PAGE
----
The objective function of LASSO is defined by Eq. (1). Here, λ is the tuning parameter that controls the shrinkage. The larger the value of λ, the more the number of features is reduced. After applying the convolutional feature extraction, there was a total of 46,384 features in our considered time-series dataset. Using LASSO, the total number of features was reduced to 4,976.

βLASSO=i=1N(yij=0mxijβj)2+λj=0m|βj| (1)

where, βj={g(βj)+λ2,if g(βj)<λ20,if λ2g(βj)λ2g(βj)λ2,if g(βj)>λ2

3.5 Prediction Model

3.5.1 CGRU Modelling

CGRU is a formulated time-series data prediction model that uses the convolutional feature extractor of a typical CNN to generate dynamic features. Afterward, these features undergo a special feature selection phase, and finally, the features are fed to the GRU for prediction. This section of the paper describes the GRU prediction model.

Basic GRU Architecture

A GRU unit has two gates—(a) update gate and (b) forget gate. These two gates are trained to retain information from the past without losing it through time and eradicate the irrelevant information that are not needed for prediction. Fig. 9 shows a typical GRU architecture, while its components are briefed below.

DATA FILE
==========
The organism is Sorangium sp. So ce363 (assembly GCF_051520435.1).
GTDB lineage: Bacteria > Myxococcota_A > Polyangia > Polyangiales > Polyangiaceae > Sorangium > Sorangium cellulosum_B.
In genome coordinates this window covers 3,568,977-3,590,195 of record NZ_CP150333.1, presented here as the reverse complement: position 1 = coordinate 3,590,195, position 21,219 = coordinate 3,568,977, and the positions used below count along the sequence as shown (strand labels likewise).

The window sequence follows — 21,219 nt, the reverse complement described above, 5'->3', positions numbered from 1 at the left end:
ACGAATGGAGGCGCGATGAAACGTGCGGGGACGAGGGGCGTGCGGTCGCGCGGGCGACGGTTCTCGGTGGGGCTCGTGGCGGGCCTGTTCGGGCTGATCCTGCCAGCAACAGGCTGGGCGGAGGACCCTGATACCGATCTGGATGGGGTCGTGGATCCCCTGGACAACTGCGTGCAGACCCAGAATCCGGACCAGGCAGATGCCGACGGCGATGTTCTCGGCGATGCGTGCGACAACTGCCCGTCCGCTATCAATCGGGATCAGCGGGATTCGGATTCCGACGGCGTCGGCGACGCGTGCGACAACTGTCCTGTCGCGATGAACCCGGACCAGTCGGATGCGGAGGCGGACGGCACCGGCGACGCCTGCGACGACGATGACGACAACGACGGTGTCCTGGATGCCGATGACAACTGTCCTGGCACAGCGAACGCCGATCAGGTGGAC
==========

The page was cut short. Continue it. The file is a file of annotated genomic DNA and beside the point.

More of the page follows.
Figure 9: A typical GRU block

•   Update gate: The update gate helps a GRU model determine how much of the past information from the previous blocks need to be forwarded to the next block. This allows the model to decide to copy all the past information and eliminate the vanishing gradient problem. The update gate zt for timestep t is calculated using Eq. (2). Here, xt is the input at step t, and ht−1 is the hidden state that holds the information for the previous t − 1 units. Wz and Uz are the respective weights of xt and ht−1. The sigmoid activation function (σ) helps to keep the value of zt between 0 and 1.